To maintain healthy skepticism, it is vital to understand our sense of certainty. All too often, we accept information without proper investigation: it feels right, so we believe it.
People talk about “common sense”, as if there were sensible reasons behind all our actions, but the truth is that “common sense” has to be overcome by empirical investigation: We must learn to test and measure the world around us, which means that we have to be willing to question our own ideas; our own “certainties”.
At the beginning of the 17th century, “common sense” insisted that the blood flows in tides, just as the seas do. When William Harvey showed that the heart, not the lungs, pumps blood around the body, he was ridiculed, leading to the expression, “It is better to err with Galens than to be right with Harvey”.
Neurologist Robert Burton’s On Being Certain is my book of the year. It faced stiff competition – I’ve also enjoyed Lisa Feldman Barrett’s How Emotions are Made and Frederick Crews’ massive and forensic deconstruction of the Freud myth: Freud: The Making of an Illusion. However, Burton takes the prize for his highly-readable exploration of the sense of certainty.
Founding psychologist William James spoke of a “noetic sense”. He wanted to know why we are sure that we know. I’ve often told the story of the fervent Christian who literally backed away from me, after spending two hours trying to convince me of his beliefs, saying, “I don’t understand the Bible, but I know it’s all true.” That was 45 years ago, and I have never forgotten the shiver of surprise I felt at this contradiction.
We cannot penetrate to a fundamental, incontrovertible truth that underlies all of our beliefs, so we have to be satisfied with having the most sensible beliefs possible. I am an all-round agnostic – I simply don’t know where the universe came from or why, and I don’t expect to find out.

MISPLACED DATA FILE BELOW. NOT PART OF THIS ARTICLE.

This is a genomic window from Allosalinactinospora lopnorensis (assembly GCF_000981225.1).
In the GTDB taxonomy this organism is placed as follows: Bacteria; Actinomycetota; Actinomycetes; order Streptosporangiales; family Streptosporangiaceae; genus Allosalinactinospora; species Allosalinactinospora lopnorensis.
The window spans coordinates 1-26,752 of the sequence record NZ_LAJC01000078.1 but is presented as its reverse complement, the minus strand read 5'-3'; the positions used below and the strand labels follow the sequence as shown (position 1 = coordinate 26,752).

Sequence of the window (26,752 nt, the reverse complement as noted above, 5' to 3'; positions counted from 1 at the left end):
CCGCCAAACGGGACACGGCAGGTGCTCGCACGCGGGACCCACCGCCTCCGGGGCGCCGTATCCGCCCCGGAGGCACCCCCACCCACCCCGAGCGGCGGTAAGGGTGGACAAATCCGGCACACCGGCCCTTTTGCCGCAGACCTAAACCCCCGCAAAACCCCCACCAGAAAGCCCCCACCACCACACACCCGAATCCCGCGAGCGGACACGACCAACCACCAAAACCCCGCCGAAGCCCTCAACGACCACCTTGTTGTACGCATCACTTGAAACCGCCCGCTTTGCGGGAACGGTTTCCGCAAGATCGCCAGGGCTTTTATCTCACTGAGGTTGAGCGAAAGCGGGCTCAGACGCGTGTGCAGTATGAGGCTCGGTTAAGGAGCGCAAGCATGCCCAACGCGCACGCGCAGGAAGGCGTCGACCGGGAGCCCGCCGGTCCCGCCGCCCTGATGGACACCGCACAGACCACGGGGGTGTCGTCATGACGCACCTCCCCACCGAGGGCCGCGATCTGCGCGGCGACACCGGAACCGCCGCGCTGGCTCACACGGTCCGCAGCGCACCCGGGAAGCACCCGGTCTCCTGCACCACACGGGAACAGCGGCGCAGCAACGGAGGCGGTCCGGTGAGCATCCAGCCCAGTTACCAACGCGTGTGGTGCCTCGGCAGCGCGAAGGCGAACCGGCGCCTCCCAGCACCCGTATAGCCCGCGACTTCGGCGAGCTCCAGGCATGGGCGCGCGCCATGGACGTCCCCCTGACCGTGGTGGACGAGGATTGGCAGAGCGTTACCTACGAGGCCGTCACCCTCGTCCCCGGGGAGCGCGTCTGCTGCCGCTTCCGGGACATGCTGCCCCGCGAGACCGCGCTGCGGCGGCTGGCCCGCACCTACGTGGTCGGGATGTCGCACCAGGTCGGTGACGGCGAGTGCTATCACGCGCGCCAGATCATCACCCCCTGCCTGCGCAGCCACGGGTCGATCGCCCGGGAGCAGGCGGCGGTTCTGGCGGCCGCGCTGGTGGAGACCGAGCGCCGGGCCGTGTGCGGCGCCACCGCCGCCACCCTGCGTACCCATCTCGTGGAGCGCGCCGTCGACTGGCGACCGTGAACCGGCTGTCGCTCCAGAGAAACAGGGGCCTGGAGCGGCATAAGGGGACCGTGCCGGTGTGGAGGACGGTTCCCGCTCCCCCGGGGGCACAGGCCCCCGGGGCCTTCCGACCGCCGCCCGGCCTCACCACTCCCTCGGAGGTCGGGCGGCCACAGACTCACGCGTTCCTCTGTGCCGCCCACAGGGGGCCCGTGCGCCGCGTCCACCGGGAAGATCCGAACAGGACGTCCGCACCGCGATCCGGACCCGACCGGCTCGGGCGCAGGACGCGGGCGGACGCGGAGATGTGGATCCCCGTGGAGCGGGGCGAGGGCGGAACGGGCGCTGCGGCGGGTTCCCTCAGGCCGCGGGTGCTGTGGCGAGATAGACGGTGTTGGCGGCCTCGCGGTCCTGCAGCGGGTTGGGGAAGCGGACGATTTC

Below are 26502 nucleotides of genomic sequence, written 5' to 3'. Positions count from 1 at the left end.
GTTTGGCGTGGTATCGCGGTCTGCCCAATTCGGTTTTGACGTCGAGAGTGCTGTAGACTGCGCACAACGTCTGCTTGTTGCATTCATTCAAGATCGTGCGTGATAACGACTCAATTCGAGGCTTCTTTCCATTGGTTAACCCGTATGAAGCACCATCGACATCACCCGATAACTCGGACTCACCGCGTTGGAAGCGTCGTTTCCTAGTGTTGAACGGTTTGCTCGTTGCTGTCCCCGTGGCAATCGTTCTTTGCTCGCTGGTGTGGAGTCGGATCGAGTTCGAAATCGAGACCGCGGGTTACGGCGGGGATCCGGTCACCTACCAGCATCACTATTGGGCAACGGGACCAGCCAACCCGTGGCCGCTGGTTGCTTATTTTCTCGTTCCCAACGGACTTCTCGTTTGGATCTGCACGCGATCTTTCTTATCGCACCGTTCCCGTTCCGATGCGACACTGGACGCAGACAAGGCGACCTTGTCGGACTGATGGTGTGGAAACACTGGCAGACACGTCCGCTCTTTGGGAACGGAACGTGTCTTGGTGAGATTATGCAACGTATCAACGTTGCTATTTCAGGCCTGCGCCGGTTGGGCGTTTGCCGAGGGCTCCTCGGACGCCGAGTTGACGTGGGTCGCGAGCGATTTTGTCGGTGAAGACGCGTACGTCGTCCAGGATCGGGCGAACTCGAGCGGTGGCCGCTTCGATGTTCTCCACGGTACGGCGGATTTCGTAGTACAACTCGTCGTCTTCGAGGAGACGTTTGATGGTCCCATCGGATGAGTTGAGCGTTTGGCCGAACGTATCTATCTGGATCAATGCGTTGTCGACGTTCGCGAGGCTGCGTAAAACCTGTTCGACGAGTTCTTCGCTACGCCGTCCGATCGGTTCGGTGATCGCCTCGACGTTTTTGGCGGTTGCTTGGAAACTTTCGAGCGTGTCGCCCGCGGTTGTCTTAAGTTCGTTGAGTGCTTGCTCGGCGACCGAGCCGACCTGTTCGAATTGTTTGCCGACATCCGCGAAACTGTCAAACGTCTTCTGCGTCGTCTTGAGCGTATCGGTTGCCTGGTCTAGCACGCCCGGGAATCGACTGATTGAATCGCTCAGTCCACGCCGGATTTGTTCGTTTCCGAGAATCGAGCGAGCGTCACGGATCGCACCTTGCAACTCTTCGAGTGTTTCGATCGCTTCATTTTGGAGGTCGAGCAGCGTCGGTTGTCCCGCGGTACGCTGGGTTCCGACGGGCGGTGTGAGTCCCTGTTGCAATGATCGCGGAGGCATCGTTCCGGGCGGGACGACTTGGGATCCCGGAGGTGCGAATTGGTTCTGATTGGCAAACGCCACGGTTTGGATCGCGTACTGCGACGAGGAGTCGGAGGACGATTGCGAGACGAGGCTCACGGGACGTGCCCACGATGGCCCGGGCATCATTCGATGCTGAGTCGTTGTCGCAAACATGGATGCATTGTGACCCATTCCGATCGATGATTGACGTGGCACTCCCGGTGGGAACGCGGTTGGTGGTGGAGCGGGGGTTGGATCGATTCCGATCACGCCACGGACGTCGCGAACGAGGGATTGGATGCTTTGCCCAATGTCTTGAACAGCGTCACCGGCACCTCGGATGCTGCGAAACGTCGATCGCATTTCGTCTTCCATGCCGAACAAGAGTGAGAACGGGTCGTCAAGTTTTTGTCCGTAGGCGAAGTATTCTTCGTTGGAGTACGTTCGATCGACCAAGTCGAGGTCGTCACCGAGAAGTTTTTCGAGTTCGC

I’ve had enough conversations with people who believe they have a scientific worldview to convince me of this. The conversation will turn to the origin of everything, and I will ask, “How do you know that the Big Bang happened?” The answer is almost always that they’ve read it and believe the scientists who have proved it.
I’m happy to talk about the background microwave radiation that shows that something blew up about 13.8 billion years ago, leaving an echo that can be measured wherever you point your radio-telescope, but I can no more prove it than any other non-astrophysicist. I’m willing to believe that Stephen Hawking gave the first consistent mathematical account of the Big Bang, but, as with most other believers, I have no idea what that mathematics demonstrates.
We pretend certainty – whether it is religious, or political, or scientific. It doesn’t mean that the post-modern deconstructionists are right with the silly assertion that any belief is as good as any other: Einstein’s “beliefs” about gravity are decidedly better than mine. He predicted the precession of the perihelion of the planet Mercury through Relativity theory, and I don’t even know what that means!
As Burton says, “The revolutionary premise at the heart of this book is: Despite how certainty feels, it is neither a conscious choice nor even a thought process. Certainty and similar states of ‘knowing what we know’ arise out of involuntary brain mechanisms that, like love or anger, function independently of reason.”
To show just how wrong our certainties can be, Burton describes the Challenger study. Within a day of this dreadful tragedy – which claimed the lives of seven astronauts – psychologist Ulric Neisser asked 106 students to write down how they had heard of the explosion, where they were, what they were doing, and how they felt. He interviewed the students two and a half years later: 25% of their accounts were strikingly different from the originals; more than half of their accounts had lesser degrees of error; but only 10% were accurate in every detail. Most students had presumed that their memories were correct. Looking at his original account, one student said, “That’s my handwriting, but that’s not what happened.”
Burton takes on Malcolm Gladwell’s best-seller Blink, which asserts that “what goes on in the first two seconds [of decision-making] is perfectly rational”, as if beneath our consciousness there is a supercomputer that through intuition alone will provide answers that the process of reasoning cannot. Anyone familiar with the method called “priming” can demonstrate how easy it is to prompt such “intuitions”, and install false memories. Intuition is very valuable, but it must be checked through reasoning.